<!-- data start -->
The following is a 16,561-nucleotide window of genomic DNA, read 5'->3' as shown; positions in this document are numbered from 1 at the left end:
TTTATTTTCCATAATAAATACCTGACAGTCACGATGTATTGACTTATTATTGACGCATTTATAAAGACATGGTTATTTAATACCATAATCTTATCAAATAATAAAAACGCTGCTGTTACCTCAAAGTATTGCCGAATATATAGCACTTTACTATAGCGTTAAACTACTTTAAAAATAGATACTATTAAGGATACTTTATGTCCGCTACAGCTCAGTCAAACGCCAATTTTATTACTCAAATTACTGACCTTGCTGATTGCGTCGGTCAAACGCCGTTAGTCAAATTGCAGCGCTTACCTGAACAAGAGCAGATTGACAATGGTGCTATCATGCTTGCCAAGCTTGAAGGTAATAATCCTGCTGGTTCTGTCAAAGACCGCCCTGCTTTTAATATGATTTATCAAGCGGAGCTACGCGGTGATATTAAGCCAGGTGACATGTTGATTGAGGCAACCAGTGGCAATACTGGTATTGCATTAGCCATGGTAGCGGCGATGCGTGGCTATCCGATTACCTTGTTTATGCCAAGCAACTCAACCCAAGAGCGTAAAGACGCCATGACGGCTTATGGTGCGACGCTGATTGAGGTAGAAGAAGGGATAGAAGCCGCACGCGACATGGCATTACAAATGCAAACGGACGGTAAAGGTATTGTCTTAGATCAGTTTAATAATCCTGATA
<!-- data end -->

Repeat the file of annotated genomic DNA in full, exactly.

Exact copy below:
The following is a 16,561-nucleotide window of genomic DNA, read 5'->3' as shown; positions in this document are numbered from 1 at the left end:
TTTATTTTCCATAATAAATACCTGACAGTCACGATGTATTGACTTATTATTGACGCATTTATAAAGACATGGTTATTTAATACCATAATCTTATCAAATAATAAAAACGCTGCTGTTACCTCAAAGTATTGCCGAATATATAGCACTTTACTATAGCGTTAAACTACTTTAAAAATAGATACTATTAAGGATACTTTATGTCCGCTACAGCTCAGTCAAACGCCAATTTTATTACTCAAATTACTGACCTTGCTGATTGCGTCGGTCAAACGCCGTTAGTCAAATTGCAGCGCTTACCTGAACAAGAGCAGATTGACAATGGTGCTATCATGCTTGCCAAGCTTGAAGGTAATAATCCTGCTGGTTCTGTCAAAGACCGCCCTGCTTTTAATATGATTTATCAAGCGGAGCTACGCGGTGATATTAAGCCAGGTGACATGTTGATTGAGGCAACCAGTGGCAATACTGGTATTGCATTAGCCATGGTAGCGGCGATGCGTGGCTATCCGATTACCTTGTTTATGCCAAGCAACTCAACCCAAGAGCGTAAAGACGCCATGACGGCTTATGGTGCGACGCTGATTGAGGTAGAAGAAGGGATAGAAGCCGCACGCGACATGGCATTACAAATGCAAACGGACGGTAAAGGTATTGTCTTAGATCAGTTTAATAATCCTGATA